The Cytosurge FluidFM BOT BIO Series can overcome the limitations of traditional transfection methods by directly delivering the desired cargo with a force-sensitive nanosyringe into the nucleus. This method is easy, cargo-independent, and gentle, enabling you to introduce well-defined mixes, such as Cas9, repair templates, and multiple gRNA into the cell nucleus.

Improved efficiency and viability are especially critical when working with rare or hard-to-transfect cells such as induced pluripotent stem cells (iPSCs), neurons, or cardiomyocytes—or when delivering large repair templates.

See these improvements for yourself in this webinar where you’ll learn:

  • How the FluidFM BOT BIO Series overcomes established gene editing limitations
  • How the nano-injection process works through a live demonstration

FAQ

Webinar FAQs | FluidFM: a novel approach to CRISPR gene editing by direct intra nuclear delivery

How long and how often can you use the same probe?

While, in theory, you could use the same probe multiple times, it is not recommended due to the high chance of cross-contamination. In principle, the single loading of a probe could be used to inject millions of cells and in practice, thousands of them.

Does the probe often get clogged?

Although clogging of probes is a familiar difficulty with applications such as micro-injection, it is not something commonly observed with FluidFM. Probe clogging depends on a number of factors, primarily the buffer and the molecule you want to inject; however, it does not appear to be a problem in applications related to CRISPR-Cas9. Additionally, the probe can be coated before the experiment. Not only does this prevent the probe from clogging but it also stops the cells from sticking to the probe after several injections. In fact, we are able to inject several thousands of cells with the same probe without clogging.

Can you inject oocytes?

Injecting oocytes using FluidFM is an interesting topic, however, as yet, it has not been studied. There is potential to develop a probes and protocols that would make this application possible.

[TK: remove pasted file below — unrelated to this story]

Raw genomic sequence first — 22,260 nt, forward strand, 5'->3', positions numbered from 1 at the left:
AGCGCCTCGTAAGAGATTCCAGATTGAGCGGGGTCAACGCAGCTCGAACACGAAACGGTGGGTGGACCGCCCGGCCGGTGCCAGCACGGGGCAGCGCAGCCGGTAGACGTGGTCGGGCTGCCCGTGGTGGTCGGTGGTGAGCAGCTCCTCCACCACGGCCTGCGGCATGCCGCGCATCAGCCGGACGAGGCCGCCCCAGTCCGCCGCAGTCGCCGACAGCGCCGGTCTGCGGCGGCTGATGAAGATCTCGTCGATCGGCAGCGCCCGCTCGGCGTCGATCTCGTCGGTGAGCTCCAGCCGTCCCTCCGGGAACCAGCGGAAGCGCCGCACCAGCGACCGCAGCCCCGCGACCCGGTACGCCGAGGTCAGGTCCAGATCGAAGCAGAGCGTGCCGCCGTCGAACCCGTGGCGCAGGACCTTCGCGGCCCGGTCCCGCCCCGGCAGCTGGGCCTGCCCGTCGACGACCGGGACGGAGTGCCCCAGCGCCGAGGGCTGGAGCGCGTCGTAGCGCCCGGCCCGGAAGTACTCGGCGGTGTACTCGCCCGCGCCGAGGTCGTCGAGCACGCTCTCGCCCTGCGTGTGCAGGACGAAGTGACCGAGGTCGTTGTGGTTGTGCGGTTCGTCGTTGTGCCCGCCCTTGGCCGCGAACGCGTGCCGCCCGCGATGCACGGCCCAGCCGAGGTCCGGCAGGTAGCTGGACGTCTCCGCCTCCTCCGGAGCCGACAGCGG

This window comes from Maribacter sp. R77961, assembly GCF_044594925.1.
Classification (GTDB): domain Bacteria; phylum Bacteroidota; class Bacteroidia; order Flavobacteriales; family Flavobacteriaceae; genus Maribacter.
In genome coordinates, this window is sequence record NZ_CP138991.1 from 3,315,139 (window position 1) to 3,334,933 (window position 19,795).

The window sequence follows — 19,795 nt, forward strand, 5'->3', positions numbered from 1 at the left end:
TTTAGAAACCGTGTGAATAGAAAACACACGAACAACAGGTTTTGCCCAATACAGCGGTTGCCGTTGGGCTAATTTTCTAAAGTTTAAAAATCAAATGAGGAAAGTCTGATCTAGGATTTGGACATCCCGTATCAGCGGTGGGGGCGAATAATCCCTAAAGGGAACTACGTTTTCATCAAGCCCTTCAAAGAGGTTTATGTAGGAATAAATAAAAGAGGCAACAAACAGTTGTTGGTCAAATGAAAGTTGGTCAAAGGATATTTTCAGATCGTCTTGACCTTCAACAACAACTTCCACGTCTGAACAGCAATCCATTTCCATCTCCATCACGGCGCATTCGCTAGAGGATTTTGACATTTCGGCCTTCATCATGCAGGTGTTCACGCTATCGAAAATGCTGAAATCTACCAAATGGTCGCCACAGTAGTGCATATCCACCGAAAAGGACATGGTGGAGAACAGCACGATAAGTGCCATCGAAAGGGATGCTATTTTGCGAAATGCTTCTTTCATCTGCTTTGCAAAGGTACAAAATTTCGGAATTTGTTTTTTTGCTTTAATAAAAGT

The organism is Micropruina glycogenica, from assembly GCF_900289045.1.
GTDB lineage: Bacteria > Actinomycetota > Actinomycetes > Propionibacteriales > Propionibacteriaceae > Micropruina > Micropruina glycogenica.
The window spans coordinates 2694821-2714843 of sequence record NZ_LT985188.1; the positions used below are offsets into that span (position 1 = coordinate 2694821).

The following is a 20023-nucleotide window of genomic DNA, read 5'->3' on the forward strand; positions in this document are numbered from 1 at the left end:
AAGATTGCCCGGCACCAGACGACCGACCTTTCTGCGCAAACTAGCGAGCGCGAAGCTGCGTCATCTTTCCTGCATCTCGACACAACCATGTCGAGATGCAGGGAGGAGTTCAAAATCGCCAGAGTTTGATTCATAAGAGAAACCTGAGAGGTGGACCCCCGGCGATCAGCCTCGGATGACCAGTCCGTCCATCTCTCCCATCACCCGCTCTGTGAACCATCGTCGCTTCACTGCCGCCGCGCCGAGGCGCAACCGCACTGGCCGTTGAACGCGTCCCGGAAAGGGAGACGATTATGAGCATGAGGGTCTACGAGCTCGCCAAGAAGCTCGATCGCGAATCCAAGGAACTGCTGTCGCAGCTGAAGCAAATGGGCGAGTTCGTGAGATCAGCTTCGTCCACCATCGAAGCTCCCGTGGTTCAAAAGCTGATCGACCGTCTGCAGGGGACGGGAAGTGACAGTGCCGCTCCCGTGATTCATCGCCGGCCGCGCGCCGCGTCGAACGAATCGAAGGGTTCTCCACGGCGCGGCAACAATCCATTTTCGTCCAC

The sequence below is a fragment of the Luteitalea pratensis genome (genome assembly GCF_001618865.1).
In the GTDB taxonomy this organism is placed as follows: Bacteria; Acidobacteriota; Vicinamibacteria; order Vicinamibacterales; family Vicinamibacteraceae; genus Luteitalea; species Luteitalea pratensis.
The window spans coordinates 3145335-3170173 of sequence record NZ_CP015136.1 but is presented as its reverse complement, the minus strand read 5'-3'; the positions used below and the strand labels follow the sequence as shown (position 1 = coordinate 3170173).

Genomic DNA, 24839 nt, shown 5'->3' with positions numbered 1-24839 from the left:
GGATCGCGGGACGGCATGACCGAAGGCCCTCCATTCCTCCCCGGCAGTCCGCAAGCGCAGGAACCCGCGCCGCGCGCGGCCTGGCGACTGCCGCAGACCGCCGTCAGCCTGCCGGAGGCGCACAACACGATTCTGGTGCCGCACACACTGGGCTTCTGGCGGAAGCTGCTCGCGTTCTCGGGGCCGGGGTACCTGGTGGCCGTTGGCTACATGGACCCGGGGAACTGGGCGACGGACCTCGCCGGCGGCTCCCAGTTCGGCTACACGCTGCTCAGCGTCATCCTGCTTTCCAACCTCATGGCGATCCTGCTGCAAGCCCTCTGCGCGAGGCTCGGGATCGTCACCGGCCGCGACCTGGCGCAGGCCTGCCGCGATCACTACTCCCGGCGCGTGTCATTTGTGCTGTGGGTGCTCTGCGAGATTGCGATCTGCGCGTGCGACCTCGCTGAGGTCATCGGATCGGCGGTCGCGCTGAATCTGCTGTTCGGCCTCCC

Is there any limitation to the dosage or quantity that you can inject?

It is possible to adjust the concentration of the liquid loaded into the nano-syringe and subsequently the concentration injected into the cell. Additionally, the pressure can be altered to manage the volume injected. However, large injection volumes can result in cell lysis and are limited to approximately a picolitre. This volume is relevant for all applications.

Experts
Paul Monnier
Life Science Application Scientist

Hello, I’m Paul and I look forward to discussing CRISPR gene editing projects with you. I obtained my Ph.D. in molecular biology from the University Pierre and Marie Curie in Paris and worked as a postdoc at ETH Zurich on CRISPR genetic screens to study stem cells and X-chromosome inactivation.

I joined Cytosurge to set up a new biological laboratory where I develop applications, proof of principle experiments and protocols related to FluidFM technology in the field of life sciences, currently focusing on CRISPR applications. Please feel free to get in touch with me for any questions in this area.

FluidFM: A Novel Approach to CRISPR Gene Editing by Direct Intra-Nuclear DeliverySep 22 2021